Should Israel withdraw its military from the Jordan Valley and rely on international forces for its security? Some politicians and diplomats around the world say yes. But 70 percent of Israelis say no.
Who’s right? Are international forces reliable? Let’s take a look at some examples.
After the Suez Crisis in 1956, the United Nations Emergency Force deployed in the Sinai Peninsula in order to serve as a buffer between Israel and Egypt. But in 1967, Egyptian President Gamal Abdel Nasser demanded that the U.N. forces leave – which they did immediately. Nasser then threatened Israel with annihilation. The Six-Day War followed soon after.
In 1978, terrorist groups in southern Lebanon carried out multiple attacks on Israel. In response, the IDF entered Lebanon in order to destroy the terrorists’ strongholds. The United Nations intervened by establishing the United Nations Interim Force In Lebanon, or UNIFIL. Its mission was to ensure Israeli withdrawal and to help the Lebanese government control southern Lebanon. The IDF withdrew, but UNIFIL failed to stop the terrorist attacks against Israel. This was the reality that led to the First Lebanon War in 1982.
Later that year, a multinational Western force consisting of American, British, French, and Italian troops came to Beirut. In 1983, this force was targeted in two massive Hizbullah bombings on its barracks. 241 American and 58 French troops were killed. The multinational forces all went home within six months.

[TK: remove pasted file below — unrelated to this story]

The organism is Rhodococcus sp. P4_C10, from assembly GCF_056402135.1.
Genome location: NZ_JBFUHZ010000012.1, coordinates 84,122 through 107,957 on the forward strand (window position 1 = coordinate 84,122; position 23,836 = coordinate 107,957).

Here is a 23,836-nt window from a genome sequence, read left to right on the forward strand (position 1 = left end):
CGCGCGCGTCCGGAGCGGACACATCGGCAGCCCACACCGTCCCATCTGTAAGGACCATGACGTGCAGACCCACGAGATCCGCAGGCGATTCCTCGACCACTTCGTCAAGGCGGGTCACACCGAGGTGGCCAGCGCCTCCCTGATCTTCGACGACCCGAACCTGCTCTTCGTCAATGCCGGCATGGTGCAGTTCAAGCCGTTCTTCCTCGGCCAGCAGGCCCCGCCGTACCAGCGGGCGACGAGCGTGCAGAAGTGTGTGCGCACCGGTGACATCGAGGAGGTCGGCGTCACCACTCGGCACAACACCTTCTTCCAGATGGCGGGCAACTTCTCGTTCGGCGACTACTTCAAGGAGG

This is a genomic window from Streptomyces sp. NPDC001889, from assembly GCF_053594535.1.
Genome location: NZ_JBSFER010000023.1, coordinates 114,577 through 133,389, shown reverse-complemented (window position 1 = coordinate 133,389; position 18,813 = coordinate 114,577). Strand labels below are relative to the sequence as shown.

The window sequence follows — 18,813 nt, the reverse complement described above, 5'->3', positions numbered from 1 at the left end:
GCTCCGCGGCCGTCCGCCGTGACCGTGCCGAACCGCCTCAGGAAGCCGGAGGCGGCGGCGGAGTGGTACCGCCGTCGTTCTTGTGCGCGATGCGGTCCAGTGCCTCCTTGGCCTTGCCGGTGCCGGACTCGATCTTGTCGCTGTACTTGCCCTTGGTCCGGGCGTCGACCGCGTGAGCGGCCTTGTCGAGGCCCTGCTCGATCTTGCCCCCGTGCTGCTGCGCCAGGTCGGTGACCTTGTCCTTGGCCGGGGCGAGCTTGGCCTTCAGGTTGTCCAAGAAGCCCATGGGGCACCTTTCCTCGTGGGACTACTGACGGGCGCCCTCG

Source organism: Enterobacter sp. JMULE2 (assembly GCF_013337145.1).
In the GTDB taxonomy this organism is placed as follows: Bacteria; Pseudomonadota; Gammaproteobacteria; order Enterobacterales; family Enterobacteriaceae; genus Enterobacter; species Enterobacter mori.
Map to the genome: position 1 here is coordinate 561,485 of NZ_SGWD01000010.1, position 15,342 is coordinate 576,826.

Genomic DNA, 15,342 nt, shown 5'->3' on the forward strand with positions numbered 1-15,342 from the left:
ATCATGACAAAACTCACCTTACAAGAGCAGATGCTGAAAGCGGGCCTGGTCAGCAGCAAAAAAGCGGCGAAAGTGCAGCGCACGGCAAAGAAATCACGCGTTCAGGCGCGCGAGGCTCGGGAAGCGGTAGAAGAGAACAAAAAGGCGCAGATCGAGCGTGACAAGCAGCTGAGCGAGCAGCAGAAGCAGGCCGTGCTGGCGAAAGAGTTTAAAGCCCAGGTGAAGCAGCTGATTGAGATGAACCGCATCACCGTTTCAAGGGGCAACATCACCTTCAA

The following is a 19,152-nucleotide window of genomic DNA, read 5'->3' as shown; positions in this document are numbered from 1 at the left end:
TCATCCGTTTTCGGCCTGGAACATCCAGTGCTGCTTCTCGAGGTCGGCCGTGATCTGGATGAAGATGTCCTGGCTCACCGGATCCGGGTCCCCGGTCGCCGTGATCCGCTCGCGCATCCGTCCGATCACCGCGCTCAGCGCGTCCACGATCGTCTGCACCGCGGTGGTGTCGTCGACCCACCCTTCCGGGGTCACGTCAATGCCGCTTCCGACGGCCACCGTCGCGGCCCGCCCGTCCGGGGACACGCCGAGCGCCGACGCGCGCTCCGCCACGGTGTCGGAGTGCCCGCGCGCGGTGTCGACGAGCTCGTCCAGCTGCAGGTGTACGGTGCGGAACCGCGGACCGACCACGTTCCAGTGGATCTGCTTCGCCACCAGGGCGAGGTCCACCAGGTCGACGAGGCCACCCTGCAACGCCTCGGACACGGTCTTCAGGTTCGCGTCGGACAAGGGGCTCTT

Fast forward to 2006 when U.N. Security Council Resolution 1701 ended the 34-day Israel-Hizbullah war. The resolution called for the disarmament of Hizbullah. Since then, UNIFIL in Lebanon has watched Hizbullah rearm. The terrorist army now has more rockets than it did before the start of the war in 2006.
In 2005, European monitors were stationed in Rafah on the Gaza-Egypt border in order to prevent weapons smuggling. But when fighting between Hamas and Fatah intensified in 2006, the EU servicemen fled their positions — and ran to Israel for safety. As a result, weapons flowed into Gaza, and Israeli civilians were subjected to constant rocket fire in the years that followed.
Since the aftermath of the Yom Kippur War, the U.N. Disengagement Observer Force, or UNDOF, has served in the Golan Heights in order to separate the Israeli and Syrian armies and to maintain the ceasefire between them. But with the region becoming increasingly unsafe as a result of the Syrian civil war, many countries have removed their contingents from UNDOF and sent their soldiers home.
The Future of the Jordan Valley
Since 1967, the Jordan Valley has served as a formidable geographic barrier protecting Israel. It has been the front line of its defense in the east. The Israeli army has been deployed along its steep slopes, allowing it to thwart terrorist infiltration and deter potential attacks from hostile armies.
This critical zone cannot be turned over to international forces that have consistently proven to be ineffective and unreliable. Israel’s national ethos is one of self-reliance. Israel has never requested that its allies shed their soldiers’ blood for its defense.
Israel must defend itself, by itself.